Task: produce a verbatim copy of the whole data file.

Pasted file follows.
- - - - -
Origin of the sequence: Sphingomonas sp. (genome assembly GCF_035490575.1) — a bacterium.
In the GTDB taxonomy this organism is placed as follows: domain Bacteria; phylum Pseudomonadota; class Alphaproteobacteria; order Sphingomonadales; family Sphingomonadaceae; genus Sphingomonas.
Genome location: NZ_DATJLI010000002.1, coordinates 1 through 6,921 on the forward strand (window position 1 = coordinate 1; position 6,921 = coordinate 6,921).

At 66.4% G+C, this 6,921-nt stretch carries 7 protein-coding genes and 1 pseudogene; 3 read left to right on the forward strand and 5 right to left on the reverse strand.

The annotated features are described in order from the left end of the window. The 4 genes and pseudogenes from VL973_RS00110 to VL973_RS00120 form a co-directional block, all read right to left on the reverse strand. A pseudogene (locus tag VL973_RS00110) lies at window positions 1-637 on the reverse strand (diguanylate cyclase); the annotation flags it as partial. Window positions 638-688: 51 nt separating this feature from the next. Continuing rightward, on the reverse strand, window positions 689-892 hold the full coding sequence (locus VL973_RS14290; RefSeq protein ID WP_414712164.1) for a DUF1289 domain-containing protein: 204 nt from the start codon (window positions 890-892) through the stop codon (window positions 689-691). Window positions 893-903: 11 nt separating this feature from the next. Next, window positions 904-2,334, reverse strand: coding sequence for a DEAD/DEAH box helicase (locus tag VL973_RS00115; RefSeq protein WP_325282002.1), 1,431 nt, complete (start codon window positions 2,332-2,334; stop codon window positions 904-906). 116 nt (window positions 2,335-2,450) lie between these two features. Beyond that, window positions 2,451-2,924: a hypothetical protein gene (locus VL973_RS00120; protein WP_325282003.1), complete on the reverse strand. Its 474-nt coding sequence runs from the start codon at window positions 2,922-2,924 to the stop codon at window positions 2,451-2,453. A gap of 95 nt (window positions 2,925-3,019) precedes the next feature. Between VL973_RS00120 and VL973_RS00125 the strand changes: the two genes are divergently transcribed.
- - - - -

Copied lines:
Origin of the sequence: Sphingomonas sp. (genome assembly GCF_035490575.1) — a bacterium.
In the GTDB taxonomy this organism is placed as follows: domain Bacteria; phylum Pseudomonadota; class Alphaproteobacteria; order Sphingomonadales; family Sphingomonadaceae; genus Sphingomonas.
Genome location: NZ_DATJLI010000002.1, coordinates 1 through 6,921 on the forward strand (window position 1 = coordinate 1; position 6,921 = coordinate 6,921).

At 66.4% G+C, this 6,921-nt stretch carries 7 protein-coding genes and 1 pseudogene; 3 read left to right on the forward strand and 5 right to left on the reverse strand.

The annotated features are described in order from the left end of the window. The 4 genes and pseudogenes from VL973_RS00110 to VL973_RS00120 form a co-directional block, all read right to left on the reverse strand. A pseudogene (locus tag VL973_RS00110) lies at window positions 1-637 on the reverse strand (diguanylate cyclase); the annotation flags it as partial. Window positions 638-688: 51 nt separating this feature from the next. Continuing rightward, on the reverse strand, window positions 689-892 hold the full coding sequence (locus VL973_RS14290; RefSeq protein ID WP_414712164.1) for a DUF1289 domain-containing protein: 204 nt from the start codon (window positions 890-892) through the stop codon (window positions 689-691). Window positions 893-903: 11 nt separating this feature from the next. Next, window positions 904-2,334, reverse strand: coding sequence for a DEAD/DEAH box helicase (locus tag VL973_RS00115; RefSeq protein WP_325282002.1), 1,431 nt, complete (start codon window positions 2,332-2,334; stop codon window positions 904-906). 116 nt (window positions 2,335-2,450) lie between these two features. Beyond that, window positions 2,451-2,924: a hypothetical protein gene (locus VL973_RS00120; protein WP_325282003.1), complete on the reverse strand. Its 474-nt coding sequence runs from the start codon at window positions 2,922-2,924 to the stop codon at window positions 2,451-2,453. A gap of 95 nt (window positions 2,925-3,019) precedes the next feature. Between VL973_RS00120 and VL973_RS00125 the strand changes: the two genes are divergently transcribed.